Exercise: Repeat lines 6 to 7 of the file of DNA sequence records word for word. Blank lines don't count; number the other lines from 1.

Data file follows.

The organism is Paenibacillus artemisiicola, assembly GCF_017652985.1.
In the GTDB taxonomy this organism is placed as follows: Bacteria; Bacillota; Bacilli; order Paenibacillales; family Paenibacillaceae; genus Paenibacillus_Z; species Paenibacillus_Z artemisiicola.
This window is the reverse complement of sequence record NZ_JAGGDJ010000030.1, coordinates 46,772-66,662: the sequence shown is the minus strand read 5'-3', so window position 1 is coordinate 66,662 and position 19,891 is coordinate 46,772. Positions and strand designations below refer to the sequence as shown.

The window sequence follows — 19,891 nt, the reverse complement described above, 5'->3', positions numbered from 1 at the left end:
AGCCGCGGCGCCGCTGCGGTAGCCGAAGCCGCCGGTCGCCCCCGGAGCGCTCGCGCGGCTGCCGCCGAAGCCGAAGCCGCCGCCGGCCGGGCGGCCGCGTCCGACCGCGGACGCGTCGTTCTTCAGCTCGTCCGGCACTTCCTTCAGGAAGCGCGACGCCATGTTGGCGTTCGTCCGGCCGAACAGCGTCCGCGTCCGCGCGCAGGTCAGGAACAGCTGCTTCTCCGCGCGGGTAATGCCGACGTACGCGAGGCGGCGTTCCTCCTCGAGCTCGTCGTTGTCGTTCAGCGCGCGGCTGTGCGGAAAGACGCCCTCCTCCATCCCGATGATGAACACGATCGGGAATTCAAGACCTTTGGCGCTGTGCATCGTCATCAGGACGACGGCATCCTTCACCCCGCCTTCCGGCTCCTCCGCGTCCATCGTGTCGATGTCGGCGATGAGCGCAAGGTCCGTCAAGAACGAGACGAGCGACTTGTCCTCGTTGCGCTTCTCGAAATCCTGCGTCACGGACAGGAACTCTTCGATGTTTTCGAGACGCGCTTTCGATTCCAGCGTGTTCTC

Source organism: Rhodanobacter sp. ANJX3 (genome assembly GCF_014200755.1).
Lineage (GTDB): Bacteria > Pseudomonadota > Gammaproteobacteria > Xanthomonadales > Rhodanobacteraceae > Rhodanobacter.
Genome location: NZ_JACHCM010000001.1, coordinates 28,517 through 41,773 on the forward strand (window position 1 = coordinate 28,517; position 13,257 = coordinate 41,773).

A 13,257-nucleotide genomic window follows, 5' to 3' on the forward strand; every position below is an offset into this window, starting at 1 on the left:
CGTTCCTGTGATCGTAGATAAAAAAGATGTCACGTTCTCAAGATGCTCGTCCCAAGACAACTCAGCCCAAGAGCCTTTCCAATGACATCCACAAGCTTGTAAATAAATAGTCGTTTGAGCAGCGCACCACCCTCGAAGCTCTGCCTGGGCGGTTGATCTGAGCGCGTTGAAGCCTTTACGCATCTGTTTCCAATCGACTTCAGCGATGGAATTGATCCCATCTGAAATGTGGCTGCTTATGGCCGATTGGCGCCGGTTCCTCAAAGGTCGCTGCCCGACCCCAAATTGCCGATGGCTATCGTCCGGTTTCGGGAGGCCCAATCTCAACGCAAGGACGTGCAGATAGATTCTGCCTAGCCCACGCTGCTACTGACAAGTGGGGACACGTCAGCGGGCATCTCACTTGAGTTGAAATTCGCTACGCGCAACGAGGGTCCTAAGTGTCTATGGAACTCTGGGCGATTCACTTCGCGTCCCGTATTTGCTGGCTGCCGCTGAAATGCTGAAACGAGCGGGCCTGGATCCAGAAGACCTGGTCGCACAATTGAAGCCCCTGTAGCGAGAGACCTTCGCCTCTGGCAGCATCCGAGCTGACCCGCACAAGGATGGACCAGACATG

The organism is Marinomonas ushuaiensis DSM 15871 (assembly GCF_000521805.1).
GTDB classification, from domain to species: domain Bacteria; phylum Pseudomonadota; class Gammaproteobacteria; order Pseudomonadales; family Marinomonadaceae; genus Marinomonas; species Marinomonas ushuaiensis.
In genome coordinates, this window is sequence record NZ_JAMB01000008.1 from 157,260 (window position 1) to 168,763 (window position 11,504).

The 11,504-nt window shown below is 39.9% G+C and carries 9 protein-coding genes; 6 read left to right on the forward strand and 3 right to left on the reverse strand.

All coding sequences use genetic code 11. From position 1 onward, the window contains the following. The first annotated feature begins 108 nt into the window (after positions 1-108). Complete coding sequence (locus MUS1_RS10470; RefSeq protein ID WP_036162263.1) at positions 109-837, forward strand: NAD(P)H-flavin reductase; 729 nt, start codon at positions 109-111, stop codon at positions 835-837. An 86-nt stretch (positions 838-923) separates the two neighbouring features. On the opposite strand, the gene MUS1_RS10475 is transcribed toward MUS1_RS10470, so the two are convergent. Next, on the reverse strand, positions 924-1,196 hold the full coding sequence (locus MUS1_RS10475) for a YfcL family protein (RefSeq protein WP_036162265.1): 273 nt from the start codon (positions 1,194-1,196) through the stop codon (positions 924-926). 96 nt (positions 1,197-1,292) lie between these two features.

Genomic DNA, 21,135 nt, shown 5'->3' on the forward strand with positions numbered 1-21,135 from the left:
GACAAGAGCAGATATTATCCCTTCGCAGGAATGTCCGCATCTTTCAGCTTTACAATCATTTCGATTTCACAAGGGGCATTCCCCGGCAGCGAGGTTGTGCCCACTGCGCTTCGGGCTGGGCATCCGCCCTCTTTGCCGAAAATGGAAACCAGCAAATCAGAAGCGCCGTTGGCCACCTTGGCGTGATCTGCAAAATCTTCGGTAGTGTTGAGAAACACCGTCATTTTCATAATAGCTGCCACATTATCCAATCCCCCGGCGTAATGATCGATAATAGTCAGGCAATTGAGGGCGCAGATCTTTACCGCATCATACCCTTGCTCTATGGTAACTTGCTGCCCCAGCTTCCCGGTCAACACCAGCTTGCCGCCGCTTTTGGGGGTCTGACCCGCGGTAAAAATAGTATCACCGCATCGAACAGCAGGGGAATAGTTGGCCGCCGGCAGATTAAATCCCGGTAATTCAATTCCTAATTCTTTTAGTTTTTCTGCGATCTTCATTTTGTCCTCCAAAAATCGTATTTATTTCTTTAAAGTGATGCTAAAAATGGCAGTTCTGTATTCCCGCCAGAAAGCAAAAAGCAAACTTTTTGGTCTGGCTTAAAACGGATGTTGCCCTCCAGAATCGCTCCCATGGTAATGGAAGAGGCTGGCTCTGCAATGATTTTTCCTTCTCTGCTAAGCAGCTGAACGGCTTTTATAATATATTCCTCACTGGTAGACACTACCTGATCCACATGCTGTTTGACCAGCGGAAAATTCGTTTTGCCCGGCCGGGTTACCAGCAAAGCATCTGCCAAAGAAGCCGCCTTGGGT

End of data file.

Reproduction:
Source organism: Rhodanobacter sp. ANJX3 (genome assembly GCF_014200755.1).
Lineage (GTDB): Bacteria > Pseudomonadota > Gammaproteobacteria > Xanthomonadales > Rhodanobacteraceae > Rhodanobacter.